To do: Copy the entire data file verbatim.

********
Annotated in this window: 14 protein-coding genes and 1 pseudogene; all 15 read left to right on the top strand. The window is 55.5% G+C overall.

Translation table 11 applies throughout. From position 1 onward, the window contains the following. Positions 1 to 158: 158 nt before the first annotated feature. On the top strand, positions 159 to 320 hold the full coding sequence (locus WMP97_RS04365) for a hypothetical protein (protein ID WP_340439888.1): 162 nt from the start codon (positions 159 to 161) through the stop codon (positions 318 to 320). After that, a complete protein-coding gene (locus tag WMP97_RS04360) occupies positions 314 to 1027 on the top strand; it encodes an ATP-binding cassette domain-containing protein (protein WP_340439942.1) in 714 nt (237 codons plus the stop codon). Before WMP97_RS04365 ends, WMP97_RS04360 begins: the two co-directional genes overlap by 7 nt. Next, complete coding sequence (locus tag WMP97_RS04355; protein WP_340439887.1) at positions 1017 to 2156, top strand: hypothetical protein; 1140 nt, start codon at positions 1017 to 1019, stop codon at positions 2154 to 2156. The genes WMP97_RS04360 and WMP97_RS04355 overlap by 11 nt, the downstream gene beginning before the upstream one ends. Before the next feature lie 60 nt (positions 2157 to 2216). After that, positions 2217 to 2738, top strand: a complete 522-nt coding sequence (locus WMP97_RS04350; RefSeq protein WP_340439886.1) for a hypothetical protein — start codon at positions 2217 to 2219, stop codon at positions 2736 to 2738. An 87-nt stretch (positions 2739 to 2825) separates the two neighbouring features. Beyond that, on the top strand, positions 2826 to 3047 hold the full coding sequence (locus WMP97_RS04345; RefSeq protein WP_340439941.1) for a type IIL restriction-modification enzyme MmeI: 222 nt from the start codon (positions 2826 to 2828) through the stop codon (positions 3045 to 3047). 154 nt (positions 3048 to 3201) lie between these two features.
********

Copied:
Annotated in this window: 14 protein-coding genes and 1 pseudogene; all 15 read left to right on the top strand. The window is 55.5% G+C overall.

Translation table 11 applies throughout. From position 1 onward, the window contains the following. Positions 1 to 158: 158 nt before the first annotated feature. On the top strand, positions 159 to 320 hold the full coding sequence (locus WMP97_RS04365) for a hypothetical protein (protein ID WP_340439888.1): 162 nt from the start codon (positions 159 to 161) through the stop codon (positions 318 to 320). After that, a complete protein-coding gene (locus tag WMP97_RS04360) occupies positions 314 to 1027 on the top strand; it encodes an ATP-binding cassette domain-containing protein (protein WP_340439942.1) in 714 nt (237 codons plus the stop codon). Before WMP97_RS04365 ends, WMP97_RS04360 begins: the two co-directional genes overlap by 7 nt. Next, complete coding sequence (locus tag WMP97_RS04355; protein WP_340439887.1) at positions 1017 to 2156, top strand: hypothetical protein; 1140 nt, start codon at positions 1017 to 1019, stop codon at positions 2154 to 2156. The genes WMP97_RS04360 and WMP97_RS04355 overlap by 11 nt, the downstream gene beginning before the upstream one ends. Before the next feature lie 60 nt (positions 2157 to 2216). After that, positions 2217 to 2738, top strand: a complete 522-nt coding sequence (locus WMP97_RS04350; RefSeq protein WP_340439886.1) for a hypothetical protein — start codon at positions 2217 to 2219, stop codon at positions 2736 to 2738. An 87-nt stretch (positions 2739 to 2825) separates the two neighbouring features. Beyond that, on the top strand, positions 2826 to 3047 hold the full coding sequence (locus WMP97_RS04345; RefSeq protein WP_340439941.1) for a type IIL restriction-modification enzyme MmeI: 222 nt from the start codon (positions 2826 to 2828) through the stop codon (positions 3045 to 3047). 154 nt (positions 3048 to 3201) lie between these two features.